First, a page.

5. Create a thirst for lifelong learning. No matter how much time we spend "schooling," we can never teach them all there is to know about a subject. If I can help them to love learning and give them the skills for delving deeper into a topic, then they will continue to learn well after their formal schooling is over.
These are goals that I hope I can work towards with our children. Let me know if you have other goals that you strive for as you educate your children.
This post was originally published on August 19, 2011.
When we're tempted to think that someone else has an easier life, a more loving husband, better-behaved children, an easier road financially, or a problem-free existence, we need to remember that God has put each of us into the place He has designed for us. None of us can see from our current vantage point what He is doing in the lives of others - or, many times, even in our own.
"For it is God which worketh in you both to will and to do of his good pleasure." ~Philippians 2:13
This week may we each be content with where God has placed us and seek ways to bring honor and glory to Him in our own place of service.
You hear so many horror stories about parenting a teenage daughter.
Honestly, I've been scared. Having worked with elementary-school-aged children for years, I felt fairly comfortable when our girls were going through that stage. Now that they're 13 and 11, I feel as though I'm entering a whole new territory.
However, I'm here to say that ten months into having a teenager, I'm finding moments to enjoy.
On the way home from school one day last week, my older daughter was telling me about her day. She described a situation involving a classmate and told me how she had responded. Then she asked, "Do you think that was the right thing to do?"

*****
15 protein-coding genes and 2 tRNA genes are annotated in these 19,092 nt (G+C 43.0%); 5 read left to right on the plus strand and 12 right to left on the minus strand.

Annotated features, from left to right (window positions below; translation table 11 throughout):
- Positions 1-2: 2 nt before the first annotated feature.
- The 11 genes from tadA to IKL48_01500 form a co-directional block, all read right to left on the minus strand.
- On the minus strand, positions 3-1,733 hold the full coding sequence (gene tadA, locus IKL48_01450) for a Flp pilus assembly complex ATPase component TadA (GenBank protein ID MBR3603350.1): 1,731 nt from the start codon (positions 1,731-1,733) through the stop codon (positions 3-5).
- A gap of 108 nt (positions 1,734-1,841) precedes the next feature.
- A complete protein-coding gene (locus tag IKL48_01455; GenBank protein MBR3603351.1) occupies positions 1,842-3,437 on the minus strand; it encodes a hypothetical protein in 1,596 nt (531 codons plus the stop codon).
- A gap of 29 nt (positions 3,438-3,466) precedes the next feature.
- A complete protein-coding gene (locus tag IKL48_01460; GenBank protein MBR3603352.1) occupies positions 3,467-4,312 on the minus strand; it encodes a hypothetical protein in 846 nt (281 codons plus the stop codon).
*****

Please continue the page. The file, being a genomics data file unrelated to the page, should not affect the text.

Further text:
Pick jaw up off floor. This is a special moment.Don't lecture. All of these thoughts flooded my mind as we began our discussion.
This conversation with her really encouraged me. Yes, I have and will deal with attitude and a messy room and raging emotions. I know there are challenges ahead that will find me seeking God's wisdom at a whole new level.
But I hope we get the chance to have this same conversation over and over. I know there will be times when she makes the right decision...and other times when she won't. But with much prayer and God's grace, my goal is to keep the lines of communication open so that learning and teaching can take place.
Thank you, Lord, for these moments that remind me how blessed I am to parent a teenage girl.
[I did have my daughter preview this post; I know they can be sensitive about what's said about them in a public forum at this age! :) ]
Do you have a teenage daughter? What are some of the best moments you've shared with her?
As much as I love to read, I was excited when Nikki asked me to compile a list of the ten most influential books I've read. It was hard to narrow my list down, but here's what I came up with for this fun challenge.
1. The Bible. Where I find wisdom, guidance, and strength, it's the one book that never grows old and that I can continue to learn from each and every day of my life.
2. Stepping Heavenward by Elizabeth Prentiss. The struggles of the main character mirror mine; she is so relatable! In spite of her failings, God molds her into His image as she matures in her walk with Him.
3. On Becoming Babywise by Gary Ezzo and Robert Buckman. With its suggestions for scheduling your baby's hours, this book gave me confidence as a new mom and guided me into a lifestyle that worked well for our family.